No worries about isobars. As we've found over time, all he can offer is the repetition of nihilistic nonsense being promoted by talk radio and other highly questionable sources. Just look at his last two vacant posts. When it comes down to offering real ideas or any meaningful contribution to the debate, he's hopelessly incapable and lost.
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keycocker



Joined: 10 Jul 2005
Posts: 3021

PostPosted: Sat Nov 23, 2013 1:39 pm    Post subject: Reply with quote

Techno,
Does anyone think that the ACA is the solution to all our healthcare problems?
That is first time a conservative has ascribed that foolish idea to liberals as far as I know.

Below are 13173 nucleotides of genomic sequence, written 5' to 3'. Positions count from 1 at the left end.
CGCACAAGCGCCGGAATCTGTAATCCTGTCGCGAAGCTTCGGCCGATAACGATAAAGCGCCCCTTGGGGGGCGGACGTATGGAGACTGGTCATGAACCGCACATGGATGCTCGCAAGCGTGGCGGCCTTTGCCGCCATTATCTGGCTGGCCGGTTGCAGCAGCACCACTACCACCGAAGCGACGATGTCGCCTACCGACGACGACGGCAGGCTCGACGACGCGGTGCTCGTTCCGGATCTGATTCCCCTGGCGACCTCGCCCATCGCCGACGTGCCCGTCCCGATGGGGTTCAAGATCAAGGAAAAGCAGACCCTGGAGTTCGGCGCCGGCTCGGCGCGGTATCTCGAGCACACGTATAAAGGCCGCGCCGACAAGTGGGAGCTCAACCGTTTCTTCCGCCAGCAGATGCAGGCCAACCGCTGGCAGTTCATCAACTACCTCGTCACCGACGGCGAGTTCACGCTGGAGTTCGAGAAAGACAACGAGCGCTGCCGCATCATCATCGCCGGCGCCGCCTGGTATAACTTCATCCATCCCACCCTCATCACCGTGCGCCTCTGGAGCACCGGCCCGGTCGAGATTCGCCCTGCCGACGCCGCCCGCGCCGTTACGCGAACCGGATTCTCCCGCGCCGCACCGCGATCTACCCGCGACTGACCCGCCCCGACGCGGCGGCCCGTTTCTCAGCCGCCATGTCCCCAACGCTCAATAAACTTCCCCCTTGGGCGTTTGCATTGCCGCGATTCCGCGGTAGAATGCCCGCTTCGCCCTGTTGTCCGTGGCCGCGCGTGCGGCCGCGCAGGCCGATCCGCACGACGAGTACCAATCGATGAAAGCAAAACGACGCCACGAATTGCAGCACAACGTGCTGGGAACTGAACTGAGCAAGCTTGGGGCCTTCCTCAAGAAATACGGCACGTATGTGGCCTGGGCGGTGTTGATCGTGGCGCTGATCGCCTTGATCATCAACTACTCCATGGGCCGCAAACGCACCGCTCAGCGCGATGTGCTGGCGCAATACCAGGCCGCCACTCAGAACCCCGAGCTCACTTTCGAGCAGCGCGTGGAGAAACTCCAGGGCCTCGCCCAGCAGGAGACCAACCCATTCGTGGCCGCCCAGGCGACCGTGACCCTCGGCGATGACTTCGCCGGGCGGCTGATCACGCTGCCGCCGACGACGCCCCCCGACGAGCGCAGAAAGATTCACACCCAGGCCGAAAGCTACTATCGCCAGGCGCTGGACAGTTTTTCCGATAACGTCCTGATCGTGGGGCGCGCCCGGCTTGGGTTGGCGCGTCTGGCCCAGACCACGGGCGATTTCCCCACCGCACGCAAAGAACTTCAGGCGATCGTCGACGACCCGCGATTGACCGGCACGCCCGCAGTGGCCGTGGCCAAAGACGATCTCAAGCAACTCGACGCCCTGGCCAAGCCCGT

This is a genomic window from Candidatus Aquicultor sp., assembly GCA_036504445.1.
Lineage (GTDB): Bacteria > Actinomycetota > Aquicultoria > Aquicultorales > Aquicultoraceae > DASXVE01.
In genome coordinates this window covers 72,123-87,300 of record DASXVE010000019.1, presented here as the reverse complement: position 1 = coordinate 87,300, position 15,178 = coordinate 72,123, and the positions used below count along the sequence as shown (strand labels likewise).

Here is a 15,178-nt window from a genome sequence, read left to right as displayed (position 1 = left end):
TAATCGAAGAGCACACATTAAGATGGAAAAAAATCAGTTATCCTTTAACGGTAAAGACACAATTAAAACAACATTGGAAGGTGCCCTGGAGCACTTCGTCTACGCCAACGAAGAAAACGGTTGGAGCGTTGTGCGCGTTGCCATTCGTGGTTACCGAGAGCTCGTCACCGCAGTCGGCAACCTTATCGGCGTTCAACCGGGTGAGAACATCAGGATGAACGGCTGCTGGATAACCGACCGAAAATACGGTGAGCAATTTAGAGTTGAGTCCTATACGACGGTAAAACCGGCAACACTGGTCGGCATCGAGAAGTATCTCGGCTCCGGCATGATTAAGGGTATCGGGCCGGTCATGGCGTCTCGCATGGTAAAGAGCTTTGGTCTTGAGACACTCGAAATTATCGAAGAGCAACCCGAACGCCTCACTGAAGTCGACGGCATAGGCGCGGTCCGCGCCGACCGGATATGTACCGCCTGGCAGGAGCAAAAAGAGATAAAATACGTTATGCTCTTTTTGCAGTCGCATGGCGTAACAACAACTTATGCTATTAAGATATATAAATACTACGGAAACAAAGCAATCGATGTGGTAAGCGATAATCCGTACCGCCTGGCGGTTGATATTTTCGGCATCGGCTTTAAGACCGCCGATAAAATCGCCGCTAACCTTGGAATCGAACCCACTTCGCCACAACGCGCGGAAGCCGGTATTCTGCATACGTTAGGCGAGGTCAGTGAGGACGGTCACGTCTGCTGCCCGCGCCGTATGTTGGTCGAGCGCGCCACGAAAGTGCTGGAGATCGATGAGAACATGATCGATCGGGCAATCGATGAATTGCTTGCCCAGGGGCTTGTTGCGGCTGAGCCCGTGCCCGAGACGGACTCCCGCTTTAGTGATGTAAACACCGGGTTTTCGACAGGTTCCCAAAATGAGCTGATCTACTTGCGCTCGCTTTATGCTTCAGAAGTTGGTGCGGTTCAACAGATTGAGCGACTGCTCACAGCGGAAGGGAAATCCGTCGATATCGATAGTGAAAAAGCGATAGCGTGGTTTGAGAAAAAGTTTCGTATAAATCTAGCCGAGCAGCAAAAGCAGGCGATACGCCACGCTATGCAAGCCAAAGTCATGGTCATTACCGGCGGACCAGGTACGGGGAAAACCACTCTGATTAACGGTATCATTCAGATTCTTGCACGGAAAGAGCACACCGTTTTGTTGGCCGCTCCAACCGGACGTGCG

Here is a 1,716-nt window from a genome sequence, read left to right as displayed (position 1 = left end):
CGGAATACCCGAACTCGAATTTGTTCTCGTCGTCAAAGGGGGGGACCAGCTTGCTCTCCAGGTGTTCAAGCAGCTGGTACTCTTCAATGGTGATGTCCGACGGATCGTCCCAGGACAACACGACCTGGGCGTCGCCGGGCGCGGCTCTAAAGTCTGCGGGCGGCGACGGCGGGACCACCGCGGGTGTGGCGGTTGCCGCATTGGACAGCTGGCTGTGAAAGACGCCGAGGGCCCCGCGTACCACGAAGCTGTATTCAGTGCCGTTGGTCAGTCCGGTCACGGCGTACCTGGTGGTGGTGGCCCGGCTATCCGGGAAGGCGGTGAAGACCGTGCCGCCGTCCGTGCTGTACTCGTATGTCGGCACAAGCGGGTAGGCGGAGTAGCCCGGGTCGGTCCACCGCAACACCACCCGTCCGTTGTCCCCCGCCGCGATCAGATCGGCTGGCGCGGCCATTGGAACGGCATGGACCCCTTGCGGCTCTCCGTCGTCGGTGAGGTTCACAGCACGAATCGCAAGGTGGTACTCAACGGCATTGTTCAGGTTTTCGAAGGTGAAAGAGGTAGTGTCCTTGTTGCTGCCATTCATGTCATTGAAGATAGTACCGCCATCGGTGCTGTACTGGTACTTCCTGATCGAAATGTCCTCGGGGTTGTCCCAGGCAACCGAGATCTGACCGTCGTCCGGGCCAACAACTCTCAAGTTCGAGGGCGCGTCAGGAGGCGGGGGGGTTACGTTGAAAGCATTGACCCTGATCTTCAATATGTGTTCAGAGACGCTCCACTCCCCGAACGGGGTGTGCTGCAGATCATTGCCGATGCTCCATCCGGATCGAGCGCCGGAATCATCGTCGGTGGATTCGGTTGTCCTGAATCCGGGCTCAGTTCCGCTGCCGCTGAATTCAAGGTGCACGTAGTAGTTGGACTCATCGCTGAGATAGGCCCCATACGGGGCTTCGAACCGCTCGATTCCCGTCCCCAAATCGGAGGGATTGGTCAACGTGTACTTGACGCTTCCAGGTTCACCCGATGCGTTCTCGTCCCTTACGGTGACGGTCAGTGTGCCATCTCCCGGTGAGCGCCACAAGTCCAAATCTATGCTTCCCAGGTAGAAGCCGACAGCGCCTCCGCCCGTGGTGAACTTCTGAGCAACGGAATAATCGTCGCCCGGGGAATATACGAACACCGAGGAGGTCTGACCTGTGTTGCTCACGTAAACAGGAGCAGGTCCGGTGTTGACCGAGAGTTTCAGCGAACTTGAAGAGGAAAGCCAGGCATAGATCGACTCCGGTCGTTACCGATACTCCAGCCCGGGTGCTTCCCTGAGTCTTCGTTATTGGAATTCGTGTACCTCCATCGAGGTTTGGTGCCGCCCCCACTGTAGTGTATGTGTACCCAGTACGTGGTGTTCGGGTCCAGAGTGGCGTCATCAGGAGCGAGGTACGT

Did you think of that silly opinion yourself? Libs didn't.
You object to libs here misrepresenting your opinions and so do I.
Do you regularly do the same without realizing it?
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mac



Joined: 07 Mar 1999
Posts: 4651

PostPosted: Sat Nov 23, 2013 3:04 pm    Post subject: Reply with quote

But Techno, you always reveal how poorly read you are. You post some right wing talk radio blather about social security and Medicare going broke, the Democrats having no solutions, and privatizing social security is the answer. All of those are factually wrong--and, as usual, you demonstrate no grasp of the actual complexities of the issues, or that there might be different opinions, and underlying facts. You keep screeching that you have set a high tone here with your relentless attacks (without facts and reasoning they cannot be called criticisms) on Obama and Democrats and thus should be immune from insults. Also wrong--your tone in defines the tone in response.